Suprisingly, when an additive of this invention is mixed with crude oil(s) in the processing thereof as taught herein, but employing refinery equipment which is already at least partially fouled, a reduction in fouling rates and even in the quantity of already formed fouling deposits, can be observed, as indicated.
The process of this invention is characteristically practiced without involving catalysis.
As those skilled in the art of petroleum refining will appreciate, however, one can add to a viscous pitch or the like to be used for a visbreaking operation up to about 25 weight percent (based on 100 weight percent of total mixed system weight) of some hydrocarbon system, such as a distillate from an atmospheric still, as a means for enhancing yield of product condensate from such operation, as known and appreciated by those skilled in the art of petroleum refining, or the like.
In the crude oil processing steps above described, a coker furnace can follow step (G) and precede step (H) so that after step (G) the following processing step sequence occurs after step (G) in place of step (H):
H'. heating said viscous pitch in a furnace to a temperature in the range from about 1000° to 1500° F at a subatmospheric pressure of from about 1 to 5 p.s.i.a., and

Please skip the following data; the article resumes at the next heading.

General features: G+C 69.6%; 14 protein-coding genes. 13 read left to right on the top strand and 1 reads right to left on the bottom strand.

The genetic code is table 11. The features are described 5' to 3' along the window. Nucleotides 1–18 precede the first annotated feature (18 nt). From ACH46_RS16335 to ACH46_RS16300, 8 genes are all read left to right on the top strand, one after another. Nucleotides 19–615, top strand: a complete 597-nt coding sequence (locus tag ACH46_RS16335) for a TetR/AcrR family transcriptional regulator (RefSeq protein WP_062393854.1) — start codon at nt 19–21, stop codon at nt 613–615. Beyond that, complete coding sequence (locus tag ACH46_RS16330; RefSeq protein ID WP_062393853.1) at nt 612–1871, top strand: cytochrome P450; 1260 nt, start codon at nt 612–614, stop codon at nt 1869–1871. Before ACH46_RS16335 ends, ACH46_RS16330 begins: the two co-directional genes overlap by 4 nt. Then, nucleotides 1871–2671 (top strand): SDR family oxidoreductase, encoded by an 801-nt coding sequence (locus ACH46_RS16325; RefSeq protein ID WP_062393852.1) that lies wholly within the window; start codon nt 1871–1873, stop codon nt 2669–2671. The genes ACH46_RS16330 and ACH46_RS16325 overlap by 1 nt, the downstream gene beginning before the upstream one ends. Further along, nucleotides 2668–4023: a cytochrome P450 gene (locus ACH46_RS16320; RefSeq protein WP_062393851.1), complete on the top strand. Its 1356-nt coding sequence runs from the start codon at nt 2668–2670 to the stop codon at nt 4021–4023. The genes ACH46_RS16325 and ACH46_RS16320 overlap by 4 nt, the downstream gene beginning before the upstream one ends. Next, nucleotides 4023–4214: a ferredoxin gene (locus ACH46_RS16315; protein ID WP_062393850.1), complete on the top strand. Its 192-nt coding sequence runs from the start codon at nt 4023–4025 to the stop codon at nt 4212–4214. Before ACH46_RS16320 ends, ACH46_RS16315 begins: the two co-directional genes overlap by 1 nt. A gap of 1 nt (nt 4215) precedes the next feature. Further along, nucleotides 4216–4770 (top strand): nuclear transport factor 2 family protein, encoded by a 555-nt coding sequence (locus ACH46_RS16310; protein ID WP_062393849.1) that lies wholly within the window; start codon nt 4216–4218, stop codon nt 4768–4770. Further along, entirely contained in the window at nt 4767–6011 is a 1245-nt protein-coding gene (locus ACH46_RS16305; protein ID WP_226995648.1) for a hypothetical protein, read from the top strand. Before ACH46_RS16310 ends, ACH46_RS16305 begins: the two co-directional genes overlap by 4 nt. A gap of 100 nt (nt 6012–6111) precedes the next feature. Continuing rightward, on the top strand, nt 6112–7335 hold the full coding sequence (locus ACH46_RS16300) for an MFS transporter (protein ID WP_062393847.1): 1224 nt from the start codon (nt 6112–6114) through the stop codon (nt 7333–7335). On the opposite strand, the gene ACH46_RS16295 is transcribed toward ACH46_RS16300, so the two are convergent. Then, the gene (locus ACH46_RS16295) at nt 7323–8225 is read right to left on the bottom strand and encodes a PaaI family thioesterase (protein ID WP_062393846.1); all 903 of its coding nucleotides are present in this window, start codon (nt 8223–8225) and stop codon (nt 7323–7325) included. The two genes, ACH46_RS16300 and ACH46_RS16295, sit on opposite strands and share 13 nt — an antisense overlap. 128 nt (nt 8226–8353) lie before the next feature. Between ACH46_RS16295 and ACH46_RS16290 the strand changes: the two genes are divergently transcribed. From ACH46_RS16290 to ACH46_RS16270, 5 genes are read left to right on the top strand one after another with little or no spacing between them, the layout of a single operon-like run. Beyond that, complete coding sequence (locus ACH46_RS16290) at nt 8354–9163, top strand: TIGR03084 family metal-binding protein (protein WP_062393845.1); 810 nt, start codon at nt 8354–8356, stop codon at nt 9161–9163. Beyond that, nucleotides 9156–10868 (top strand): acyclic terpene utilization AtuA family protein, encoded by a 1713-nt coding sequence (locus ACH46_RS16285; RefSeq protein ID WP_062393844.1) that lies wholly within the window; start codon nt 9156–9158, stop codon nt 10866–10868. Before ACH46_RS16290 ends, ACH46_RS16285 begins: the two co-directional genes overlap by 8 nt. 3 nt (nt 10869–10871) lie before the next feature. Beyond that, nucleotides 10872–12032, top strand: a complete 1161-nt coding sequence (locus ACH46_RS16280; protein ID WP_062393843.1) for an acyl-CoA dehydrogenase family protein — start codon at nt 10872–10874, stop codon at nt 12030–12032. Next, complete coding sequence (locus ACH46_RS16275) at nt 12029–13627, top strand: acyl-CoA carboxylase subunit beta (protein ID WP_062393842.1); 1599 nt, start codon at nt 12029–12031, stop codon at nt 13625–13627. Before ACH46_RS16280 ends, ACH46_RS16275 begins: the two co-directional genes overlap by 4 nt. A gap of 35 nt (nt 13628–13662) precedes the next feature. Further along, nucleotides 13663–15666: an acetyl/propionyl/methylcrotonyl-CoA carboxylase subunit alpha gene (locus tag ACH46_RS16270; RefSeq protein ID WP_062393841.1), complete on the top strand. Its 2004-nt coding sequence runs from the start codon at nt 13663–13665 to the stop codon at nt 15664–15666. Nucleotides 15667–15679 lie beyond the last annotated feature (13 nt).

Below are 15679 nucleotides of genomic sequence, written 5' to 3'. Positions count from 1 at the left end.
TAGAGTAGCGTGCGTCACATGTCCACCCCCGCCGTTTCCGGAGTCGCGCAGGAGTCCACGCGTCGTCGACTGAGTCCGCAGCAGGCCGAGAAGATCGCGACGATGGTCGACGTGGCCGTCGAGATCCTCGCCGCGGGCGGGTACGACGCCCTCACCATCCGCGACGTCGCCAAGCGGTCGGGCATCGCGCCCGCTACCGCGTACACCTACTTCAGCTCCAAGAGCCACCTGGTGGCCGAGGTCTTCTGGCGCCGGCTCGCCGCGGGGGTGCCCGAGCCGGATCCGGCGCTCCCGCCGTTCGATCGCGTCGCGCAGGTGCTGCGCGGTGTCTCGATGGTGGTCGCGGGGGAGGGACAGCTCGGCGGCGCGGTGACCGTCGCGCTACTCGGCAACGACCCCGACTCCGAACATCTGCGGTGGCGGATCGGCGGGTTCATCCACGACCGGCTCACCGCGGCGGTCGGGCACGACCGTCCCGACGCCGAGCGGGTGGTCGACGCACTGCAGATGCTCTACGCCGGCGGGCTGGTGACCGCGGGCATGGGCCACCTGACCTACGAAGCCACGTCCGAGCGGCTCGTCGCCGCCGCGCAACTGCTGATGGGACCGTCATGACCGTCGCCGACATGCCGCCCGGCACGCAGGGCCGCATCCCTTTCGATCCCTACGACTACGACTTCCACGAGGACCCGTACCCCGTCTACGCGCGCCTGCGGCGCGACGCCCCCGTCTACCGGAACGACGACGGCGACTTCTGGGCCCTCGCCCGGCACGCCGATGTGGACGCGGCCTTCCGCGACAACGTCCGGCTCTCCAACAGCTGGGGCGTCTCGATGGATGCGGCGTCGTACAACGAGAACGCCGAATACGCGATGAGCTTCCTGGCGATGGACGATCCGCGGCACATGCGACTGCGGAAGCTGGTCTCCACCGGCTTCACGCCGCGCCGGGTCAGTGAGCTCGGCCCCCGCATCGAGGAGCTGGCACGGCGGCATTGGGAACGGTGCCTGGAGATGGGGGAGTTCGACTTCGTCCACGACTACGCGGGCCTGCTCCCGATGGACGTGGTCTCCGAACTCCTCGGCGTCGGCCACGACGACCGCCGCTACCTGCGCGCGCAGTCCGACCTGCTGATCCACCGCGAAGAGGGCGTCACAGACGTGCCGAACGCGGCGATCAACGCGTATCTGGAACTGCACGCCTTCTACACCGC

I'. passing said so heated pitch into a flash zone at temperatures typically in the range from about 860° to 900° F at pressures typically of from about 50 to 350 p.s.i.g.
Such flash zone can either be a coker zone or a visbreaking zone, as above indicated. If a coker zone, residence time in such zone is prolonged and pyrolysis occurs. If a visbreaker zone, residence time is brief and flash distillation occurs.
The present invention is further illustrated by reference to the following Examples. Those skilled in the art will appreciate that other and further embodiments are obvious and within the spirit and scope of this invention from the teachings of these present Examples taken with the accompanying specification.
Apparatus for accelerated fouling test comprises a feed tank, a nitrogen pressurizing system, a valve and rotameter to control the flow of feed stock from the fuel tank to the heater section and the waste tank, and a heater section which consists of an annular single tube heat exchanger through which the feed stock flows and is heated to field process temperatures. Flow from the feed tank to the waste tank by way of the heat exchanger is accomplished by maintaining the pressure in the waste tank lower than that of the feed tank.
A feed stock entering at the bottom of the exchanger system is at room temperature and the desired pressure. As the feed travels up the exchanger, it is heated to progressively increasing temperatures ranging from about 100° to about 1000°F. During this rapid change in heat content, the feed stock degrades as it slowly passes through the heat exchanger, forming particles which tend to adhere to the exchanger inside surfaces.